At last, the ground works for the site on which the new Medical Centre will be built have started. For clarification the entrance to the site is about 200m down from the Morris Dancer going towards Chester. We do not yet have a definitive completion date but we hope by the end of 2021.
We have previously reported that discussions between the medical practice and the PPG on how a sustainable business model for the Wellbeing Hub would be managed, were ongoing.
Since then we have had the effect of the COVID-19 pandemic which has altered the playing field somewhat. Given this situation, the PPG are concerned that the original plan cannot be sustained in its current form. What this means is that the plan for the Hub is now uncertain.
The PPG is therefore pursuing an alternative business model as we believe that our best option is now to seek a third party Partner to assist us in the development and running of the Wellbeing Hub. We are cautiously optimistic that a suitable Partner will be found.
We still need to raise £33,000 to ensure that we can pay for the building and repay all the bonds, but our fundraising plans are on hold until the COVID-19 restrictions are lifted and we have a suitable plan and Partner in place.

Caroline Stein Chair Kelsall PPG

The Hub - what is it & why do we need it?

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Kelsall is to have a new surgery.  The Doctors are keen that this should become a health and wellbeing centre for which an annexe is required as a base for the wellbeing activities.  The NHS will not fund this annexe, which we are calling the Wellbeing Hub, so the Practice has asked the Patient Participation Group (PPG) if it could raise the £130,000 that is required.  The PPG has accepted the challenge as it believes that it could contribute very greatly to the health and wellbeing of the village.  It is intended that the Hub will be open to all the patients of the Practice, all the residents of Kelsall village and also those who live in surrounding villages who could benefit from what it will offer.

Dr Chris Ritchieson, Clinical Chair of the West Cheshire Clinical Commissioning Group, said: “I was delighted that West Cheshire Clinical Commissioning Group was able to support Kelsall Medical Centre in its plans to redevelop their building.  A key strength of the planned development is the creation of the Wellbeing Hub, a facility accessible to the community, third sector and other organisations that can help the practice to offer much more than a traditional General Practice. The ability to become a central point in the local community; helping individuals to look after themselves, tackling loneliness and isolation, and providing a space in which the community’s wider health and wellbeing needs can be supported is strongly in line with the local vision of General Practice and Primary Care. Nationally recognised sites of best practice have used similar models adapted for their own local needs and I am excited and supportive of the work happening in Kelsall, especially through their Patient Participation Group, to develop such a Wellbeing Hub.”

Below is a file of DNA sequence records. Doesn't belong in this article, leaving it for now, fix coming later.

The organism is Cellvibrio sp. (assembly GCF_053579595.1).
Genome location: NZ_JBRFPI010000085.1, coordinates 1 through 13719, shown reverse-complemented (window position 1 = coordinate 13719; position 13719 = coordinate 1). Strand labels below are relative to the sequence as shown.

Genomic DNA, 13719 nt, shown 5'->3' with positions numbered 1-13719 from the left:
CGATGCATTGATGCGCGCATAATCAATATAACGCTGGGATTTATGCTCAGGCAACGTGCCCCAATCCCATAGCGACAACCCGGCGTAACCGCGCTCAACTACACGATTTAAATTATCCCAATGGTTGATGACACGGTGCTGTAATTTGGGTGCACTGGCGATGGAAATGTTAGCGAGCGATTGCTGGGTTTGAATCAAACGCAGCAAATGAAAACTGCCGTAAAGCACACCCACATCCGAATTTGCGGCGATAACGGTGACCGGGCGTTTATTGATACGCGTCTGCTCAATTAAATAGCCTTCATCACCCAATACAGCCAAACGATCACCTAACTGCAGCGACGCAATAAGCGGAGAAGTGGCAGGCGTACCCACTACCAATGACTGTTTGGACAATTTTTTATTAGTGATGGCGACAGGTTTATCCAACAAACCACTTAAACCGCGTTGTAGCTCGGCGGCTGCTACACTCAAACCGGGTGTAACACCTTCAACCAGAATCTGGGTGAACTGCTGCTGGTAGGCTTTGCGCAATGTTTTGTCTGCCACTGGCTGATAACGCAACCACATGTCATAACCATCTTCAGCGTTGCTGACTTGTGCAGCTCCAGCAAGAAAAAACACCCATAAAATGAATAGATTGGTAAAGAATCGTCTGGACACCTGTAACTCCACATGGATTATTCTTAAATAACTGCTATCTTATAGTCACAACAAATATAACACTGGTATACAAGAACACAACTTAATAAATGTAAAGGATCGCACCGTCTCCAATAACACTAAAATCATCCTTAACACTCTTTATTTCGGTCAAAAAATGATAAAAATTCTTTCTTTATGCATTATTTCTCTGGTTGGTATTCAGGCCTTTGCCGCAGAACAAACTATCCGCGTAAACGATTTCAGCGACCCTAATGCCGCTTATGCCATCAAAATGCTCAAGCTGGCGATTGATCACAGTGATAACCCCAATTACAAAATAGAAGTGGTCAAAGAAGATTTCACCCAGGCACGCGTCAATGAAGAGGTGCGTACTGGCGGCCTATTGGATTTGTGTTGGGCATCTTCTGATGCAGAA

As demands on the NHS and Social Care increase due to an aging population and rising costs we shall need to do more in our communities to improve health and wellbeing.  Isolation in our communities, and not just amongst the elderly, is a growing problem which leads to unhappiness and sometimes to physical and mental illness.

There are many things we can do to help people lead happier and healthier lives, to prevent them getting ill and being admitted to hospital, and to cope with long term medical conditions.  We want Kelsall to develop into a caring and supportive community that helps people to remain fit and healthy, to reduce isolation, to deal with issues that lead to unhappiness and ill health, and to cope with mental and physical illness when that is needed.

One step towards this is to create a room attached to the new surgery that will act as a hub for a wide range of activities.  We want it to be somewhere that people can go for a bit of company, a cup of tea and a chat.  It will be available for clinical services that will increasingly be provided locally rather than at the Countess of Chester.  We are expecting that charities will use the space to provide a wide range of support; for example, support for carers; for people with diabetes or mental health problems; or with addiction problems; or weight management challenges; courses in healthy eating and nutrition; mother and baby groups; bereavement counselling; strength and balance classes for the elderly.